Myths and Misconceptions About Listening

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Common Misconceptions About Listening

Listening is a little more complex than most people realize, and there are various misconceptions about the listening process. Here are a few common misconceptions adapted from "Speech Communication, by William D. Brooks.

Listening ability is related to the intelligence of the listener

Research indicates that while there may be a slight link between the intelligence of the listener and listening ability, the relationship is very slight.

Daily use of listening eliminates the need for special training

Listening is a learned skill, and while we are all able to “listen” to some degree, listening skills can be honed and developed to a high level through training and effort. Some listening can occur and develop naturally through interaction, but training is important. That probably fits your experience that people simply aren’t good listeners much of the time.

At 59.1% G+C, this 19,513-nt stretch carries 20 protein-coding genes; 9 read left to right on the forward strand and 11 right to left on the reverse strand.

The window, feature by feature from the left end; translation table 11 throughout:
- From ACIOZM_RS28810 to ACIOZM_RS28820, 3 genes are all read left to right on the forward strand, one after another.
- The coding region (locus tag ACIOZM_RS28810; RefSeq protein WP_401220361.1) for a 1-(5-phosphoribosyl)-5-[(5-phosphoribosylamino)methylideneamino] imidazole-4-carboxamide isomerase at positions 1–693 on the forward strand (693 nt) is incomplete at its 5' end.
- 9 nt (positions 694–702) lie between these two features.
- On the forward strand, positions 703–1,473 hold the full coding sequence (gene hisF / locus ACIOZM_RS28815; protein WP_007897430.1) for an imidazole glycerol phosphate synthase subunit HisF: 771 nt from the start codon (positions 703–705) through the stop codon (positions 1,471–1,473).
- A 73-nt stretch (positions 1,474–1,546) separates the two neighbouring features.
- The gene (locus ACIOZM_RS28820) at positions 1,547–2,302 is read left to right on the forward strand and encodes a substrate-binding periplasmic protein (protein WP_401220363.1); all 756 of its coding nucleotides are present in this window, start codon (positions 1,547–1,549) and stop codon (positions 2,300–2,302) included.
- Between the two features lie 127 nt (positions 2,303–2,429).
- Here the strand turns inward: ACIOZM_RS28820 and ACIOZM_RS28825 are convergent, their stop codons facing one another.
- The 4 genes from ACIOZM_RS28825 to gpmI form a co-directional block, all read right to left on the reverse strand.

Improving reading ability also improves listening ability

Obviously one has to understand the language of the speaker to be able to listen and comprehend, but research indicates there is no relationship between reading ability per se and listening ability.

Listening is easy

This is probably the biggest misconception about listening. Most people believe they are listening, when, in fact they are not, or at least are doing so minimally or ineffectively. It requires the focusing of attention, being open and wanting to really understand another person, and putting aside one’s own agenda. These things, and the other requirements for effective listening need to be practiced, and learned, and above all, effort needs to be made.

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